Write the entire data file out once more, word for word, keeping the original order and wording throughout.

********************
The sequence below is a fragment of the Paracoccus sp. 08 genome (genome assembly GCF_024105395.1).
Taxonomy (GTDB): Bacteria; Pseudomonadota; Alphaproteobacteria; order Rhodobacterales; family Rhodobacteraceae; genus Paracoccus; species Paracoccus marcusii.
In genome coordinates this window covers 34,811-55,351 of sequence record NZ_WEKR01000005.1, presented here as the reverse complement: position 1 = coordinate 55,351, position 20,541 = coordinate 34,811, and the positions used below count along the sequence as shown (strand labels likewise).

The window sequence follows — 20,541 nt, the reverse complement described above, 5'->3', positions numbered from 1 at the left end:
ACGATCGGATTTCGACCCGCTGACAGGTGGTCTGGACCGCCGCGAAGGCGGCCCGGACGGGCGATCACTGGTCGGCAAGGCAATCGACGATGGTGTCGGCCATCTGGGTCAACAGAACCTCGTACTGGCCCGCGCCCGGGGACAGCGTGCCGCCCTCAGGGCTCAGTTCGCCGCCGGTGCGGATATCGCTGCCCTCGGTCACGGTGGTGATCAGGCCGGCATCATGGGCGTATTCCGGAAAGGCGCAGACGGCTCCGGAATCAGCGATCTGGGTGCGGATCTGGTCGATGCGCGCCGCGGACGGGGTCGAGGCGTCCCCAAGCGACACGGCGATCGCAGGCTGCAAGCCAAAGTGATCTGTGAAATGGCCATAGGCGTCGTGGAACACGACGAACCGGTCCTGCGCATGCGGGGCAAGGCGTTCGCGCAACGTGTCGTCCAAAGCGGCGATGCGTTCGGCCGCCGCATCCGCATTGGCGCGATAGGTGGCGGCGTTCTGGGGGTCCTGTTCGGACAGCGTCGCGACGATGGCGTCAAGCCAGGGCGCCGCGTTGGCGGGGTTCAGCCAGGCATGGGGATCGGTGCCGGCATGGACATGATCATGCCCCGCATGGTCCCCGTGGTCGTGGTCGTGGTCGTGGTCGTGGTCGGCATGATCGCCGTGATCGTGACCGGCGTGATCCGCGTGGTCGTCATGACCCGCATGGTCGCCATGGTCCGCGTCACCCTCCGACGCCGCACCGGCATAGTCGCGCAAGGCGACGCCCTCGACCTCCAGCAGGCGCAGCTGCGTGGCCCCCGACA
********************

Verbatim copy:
The sequence below is a fragment of the Paracoccus sp. 08 genome (genome assembly GCF_024105395.1).
Taxonomy (GTDB): Bacteria; Pseudomonadota; Alphaproteobacteria; order Rhodobacterales; family Rhodobacteraceae; genus Paracoccus; species Paracoccus marcusii.
In genome coordinates this window covers 34,811-55,351 of sequence record NZ_WEKR01000005.1, presented here as the reverse complement: position 1 = coordinate 55,351, position 20,541 = coordinate 34,811, and the positions used below count along the sequence as shown (strand labels likewise).

The window sequence follows — 20,541 nt, the reverse complement described above, 5'->3', positions numbered from 1 at the left end:
ACGATCGGATTTCGACCCGCTGACAGGTGGTCTGGACCGCCGCGAAGGCGGCCCGGACGGGCGATCACTGGTCGGCAAGGCAATCGACGATGGTGTCGGCCATCTGGGTCAACAGAACCTCGTACTGGCCCGCGCCCGGGGACAGCGTGCCGCCCTCAGGGCTCAGTTCGCCGCCGGTGCGGATATCGCTGCCCTCGGTCACGGTGGTGATCAGGCCGGCATCATGGGCGTATTCCGGAAAGGCGCAGACGGCTCCGGAATCAGCGATCTGGGTGCGGATCTGGTCGATGCGCGCCGCGGACGGGGTCGAGGCGTCCCCAAGCGACACGGCGATCGCAGGCTGCAAGCCAAAGTGATCTGTGAAATGGCCATAGGCGTCGTGGAACACGACGAACCGGTCCTGCGCATGCGGGGCAAGGCGTTCGCGCAACGTGTCGTCCAAAGCGGCGATGCGTTCGGCCGCCGCATCCGCATTGGCGCGATAGGTGGCGGCGTTCTGGGGGTCCTGTTCGGACAGCGTCGCGACGATGGCGTCAAGCCAGGGCGCCGCGTTGGCGGGGTTCAGCCAGGCATGGGGATCGGTGCCGGCATGGACATGATCATGCCCCGCATGGTCCCCGTGGTCGTGGTCGTGGTCGTGGTCGTGGTCGGCATGATCGCCGTGATCGTGACCGGCGTGATCCGCGTGGTCGTCATGACCCGCATGGTCGCCATGGTCCGCGTCACCCTCCGACGCCGCACCGGCATAGTCGCGCAAGGCGACGCCCTCGACCTCCAGCAGGCGCAGCTGCGTGGCCCCCGACA